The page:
Yesterday evening I travelled across London for the opening of Ben Grosser's latest exhibition at the Arebyte Gallery, entitled Software for Less.
Grosser's agenda is to disrupt the surveillance economy - enabling, encouraging and empowering users of social media to disengage from the glue traps laid for them by big data tech. The title of the exhibition is an answer to Mark Zuckerberg's compulsive repetition of the word "more", of which Grosser has compiled a 47 minute montage of video clips ("Order of Magnitude") prominently displayed at the entrance. Meanwhile Rachel O'Dwyer describes the paradox of Facebook: "an economy based on exponential growth ... an economy based on less".
In his book Crossing the Postmodern Divide (1992) Albert Borgmann extends the concept of hyperactivity to society as a whole, and defines it as "a state of mobilization where the richness and variety of social and cultural pursuits, and the natural pace of daily life, have been suspended to serve a higher, urgent cause" (p. 14). Psychiatrist Anna Lembke links this state with an excess of dopamine, and describes the smartphone as "the equivalent of the hypodermic needle for a wired generation".
In my post on YouTube Growth Hacking (November 2018), I mentioned Sophie Bishop's work on the anxiety, panic and self-optimization promoted by social media, and the precarity of those whose identity and self-worth depends on the number of likes and follows from other users, as measured by the platform algorithms.
On display at the Software for Less exhibition are a series of disengagement tools, including a demetrication filter (to hide those anxiety-provoking numbers counting followers and likes) and a random emotion generator (mixing up reactions of anger, sadness and joy to confuse the big tech algorithms). There are also platforms that are designed for constraint rather than overabundance, limiting the total number of posts to force the user to think whether each post is really necessary.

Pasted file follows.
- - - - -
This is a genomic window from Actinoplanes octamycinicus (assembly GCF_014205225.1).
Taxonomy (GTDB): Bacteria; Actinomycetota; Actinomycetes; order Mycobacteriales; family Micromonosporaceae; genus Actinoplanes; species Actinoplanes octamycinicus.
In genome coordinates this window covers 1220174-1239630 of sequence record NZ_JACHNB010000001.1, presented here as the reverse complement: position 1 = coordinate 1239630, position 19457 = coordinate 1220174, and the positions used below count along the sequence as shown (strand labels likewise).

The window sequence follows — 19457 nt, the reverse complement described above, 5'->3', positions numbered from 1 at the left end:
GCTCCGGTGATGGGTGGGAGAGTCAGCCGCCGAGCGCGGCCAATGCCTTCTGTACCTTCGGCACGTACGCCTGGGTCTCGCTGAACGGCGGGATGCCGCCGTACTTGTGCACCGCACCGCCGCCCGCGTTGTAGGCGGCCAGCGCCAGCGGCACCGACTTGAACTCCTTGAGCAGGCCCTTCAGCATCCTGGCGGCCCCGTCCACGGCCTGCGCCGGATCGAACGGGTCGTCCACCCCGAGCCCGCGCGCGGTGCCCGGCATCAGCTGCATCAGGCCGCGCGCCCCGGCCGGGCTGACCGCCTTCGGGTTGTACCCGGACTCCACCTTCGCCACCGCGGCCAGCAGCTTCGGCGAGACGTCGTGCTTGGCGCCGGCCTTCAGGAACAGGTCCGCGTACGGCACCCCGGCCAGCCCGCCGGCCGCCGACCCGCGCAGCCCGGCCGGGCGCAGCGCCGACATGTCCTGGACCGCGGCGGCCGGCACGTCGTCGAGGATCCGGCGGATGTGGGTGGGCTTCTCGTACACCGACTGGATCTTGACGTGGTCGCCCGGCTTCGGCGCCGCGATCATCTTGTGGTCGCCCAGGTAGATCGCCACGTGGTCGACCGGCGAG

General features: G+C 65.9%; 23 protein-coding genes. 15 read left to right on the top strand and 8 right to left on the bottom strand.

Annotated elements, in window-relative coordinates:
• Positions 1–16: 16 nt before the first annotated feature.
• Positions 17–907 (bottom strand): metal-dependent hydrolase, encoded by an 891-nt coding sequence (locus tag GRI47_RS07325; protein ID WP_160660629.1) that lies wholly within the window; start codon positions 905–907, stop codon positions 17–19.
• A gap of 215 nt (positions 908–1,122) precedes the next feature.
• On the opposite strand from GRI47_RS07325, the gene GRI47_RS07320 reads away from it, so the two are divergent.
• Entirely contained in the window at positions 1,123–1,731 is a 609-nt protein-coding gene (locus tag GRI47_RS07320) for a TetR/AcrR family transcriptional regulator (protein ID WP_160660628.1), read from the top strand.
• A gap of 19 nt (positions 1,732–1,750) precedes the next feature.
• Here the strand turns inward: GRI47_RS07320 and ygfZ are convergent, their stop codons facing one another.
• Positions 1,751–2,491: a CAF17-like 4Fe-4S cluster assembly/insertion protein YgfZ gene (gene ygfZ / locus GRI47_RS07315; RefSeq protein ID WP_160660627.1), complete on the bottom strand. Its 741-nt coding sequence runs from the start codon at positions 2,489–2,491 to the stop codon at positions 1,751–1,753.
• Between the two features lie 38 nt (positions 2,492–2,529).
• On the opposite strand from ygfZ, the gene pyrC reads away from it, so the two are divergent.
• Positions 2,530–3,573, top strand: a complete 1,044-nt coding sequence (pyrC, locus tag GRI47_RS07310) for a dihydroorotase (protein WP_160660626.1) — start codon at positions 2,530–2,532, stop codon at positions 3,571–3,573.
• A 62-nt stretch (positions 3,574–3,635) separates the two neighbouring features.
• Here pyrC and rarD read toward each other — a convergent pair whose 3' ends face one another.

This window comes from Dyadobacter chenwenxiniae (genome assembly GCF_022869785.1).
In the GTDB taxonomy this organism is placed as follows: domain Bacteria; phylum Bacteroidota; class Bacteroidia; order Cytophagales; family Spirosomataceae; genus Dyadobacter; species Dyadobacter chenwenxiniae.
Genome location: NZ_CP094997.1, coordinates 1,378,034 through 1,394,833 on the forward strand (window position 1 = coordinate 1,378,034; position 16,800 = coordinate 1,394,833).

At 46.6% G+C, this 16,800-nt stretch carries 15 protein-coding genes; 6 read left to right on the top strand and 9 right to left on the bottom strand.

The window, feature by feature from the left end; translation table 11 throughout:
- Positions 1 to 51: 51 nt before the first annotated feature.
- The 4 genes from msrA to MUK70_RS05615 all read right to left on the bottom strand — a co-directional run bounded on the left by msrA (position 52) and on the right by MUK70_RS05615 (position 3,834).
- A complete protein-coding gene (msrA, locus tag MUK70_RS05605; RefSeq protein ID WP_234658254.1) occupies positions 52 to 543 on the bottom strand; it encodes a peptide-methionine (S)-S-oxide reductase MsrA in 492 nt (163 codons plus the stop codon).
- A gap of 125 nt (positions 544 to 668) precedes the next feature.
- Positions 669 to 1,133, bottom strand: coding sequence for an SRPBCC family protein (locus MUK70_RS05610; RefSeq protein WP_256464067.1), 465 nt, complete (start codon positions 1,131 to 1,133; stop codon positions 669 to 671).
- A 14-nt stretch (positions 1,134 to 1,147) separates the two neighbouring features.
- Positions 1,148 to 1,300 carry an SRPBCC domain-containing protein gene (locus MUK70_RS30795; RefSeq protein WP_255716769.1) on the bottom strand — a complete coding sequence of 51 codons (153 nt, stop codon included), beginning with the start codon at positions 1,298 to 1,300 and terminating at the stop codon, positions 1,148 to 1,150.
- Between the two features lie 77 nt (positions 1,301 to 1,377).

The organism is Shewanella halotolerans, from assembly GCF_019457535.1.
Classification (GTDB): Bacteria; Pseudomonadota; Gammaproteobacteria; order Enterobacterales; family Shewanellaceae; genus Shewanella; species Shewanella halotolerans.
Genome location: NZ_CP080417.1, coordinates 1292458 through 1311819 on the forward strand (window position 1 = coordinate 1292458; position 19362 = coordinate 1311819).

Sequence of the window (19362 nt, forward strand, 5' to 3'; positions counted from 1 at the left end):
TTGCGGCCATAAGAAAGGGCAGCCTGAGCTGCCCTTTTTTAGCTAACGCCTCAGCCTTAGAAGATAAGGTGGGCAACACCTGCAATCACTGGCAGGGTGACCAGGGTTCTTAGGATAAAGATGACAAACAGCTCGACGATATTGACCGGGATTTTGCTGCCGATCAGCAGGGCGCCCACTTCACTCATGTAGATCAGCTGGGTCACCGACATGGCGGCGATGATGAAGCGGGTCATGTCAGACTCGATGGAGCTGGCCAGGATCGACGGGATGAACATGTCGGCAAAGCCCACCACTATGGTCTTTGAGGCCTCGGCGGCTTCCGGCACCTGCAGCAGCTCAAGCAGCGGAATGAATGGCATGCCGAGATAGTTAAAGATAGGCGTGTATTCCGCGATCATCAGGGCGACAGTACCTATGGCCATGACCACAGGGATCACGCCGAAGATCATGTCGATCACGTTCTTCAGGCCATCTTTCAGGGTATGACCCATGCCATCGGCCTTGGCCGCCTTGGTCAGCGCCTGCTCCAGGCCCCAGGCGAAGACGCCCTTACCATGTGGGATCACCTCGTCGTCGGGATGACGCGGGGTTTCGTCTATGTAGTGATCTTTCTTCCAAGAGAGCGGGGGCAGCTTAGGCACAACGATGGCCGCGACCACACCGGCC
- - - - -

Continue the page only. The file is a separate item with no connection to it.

Perhaps for some users, these tools will provide a valuable remedy for addiction, hyperactivity and other mental and social issues. But perhaps for many other users, the point is not to actually use these tools, but simply to become more aware of the design choices that the big platforms have made, and the ability of users to resist.
In other news ...
August 2021. The Chinese authorities have just announced a demetrication programme, which they say is necessary to tackle online bullying and protect children. Online lists ranking celebrities by popularity are banned, and cultural products (songs, films, TV shows, etc.) should be primarily ranked by quality rather than the number of likes and comments. I mentioned Stan Culture (fan quan) in my post on A Cybernetics View of Data-Driven (August 2020)
Tim Adams, How artist Ben Grosser is cutting Mark Zuckerberg down to size (Guardian/Observer, 15 August 2021)
Helen Davidson, China bans celebrity rankings in bid to
rectify chaos in the fan community (The Guardian, 27 August 2021)
Rebecca Edwards, Leave Me Alone (Arebyte Gallery, 2021)
Anna Lembke, Digital Addictions Are Drowning Us in Dopamine (WSJ, 13 August 2021). See also Jamie Waters, Constant craving: how digital media turned us all into dopamine addicts (Guardian/Observer 22 August 2021)
Vincent Ni, China bans reality talent shows to curb behaviours of
idol fandoms (Guardian, 2 September 2021)
Rachel O'Dwyer, More or Less (Arebyte Gallery, 2021)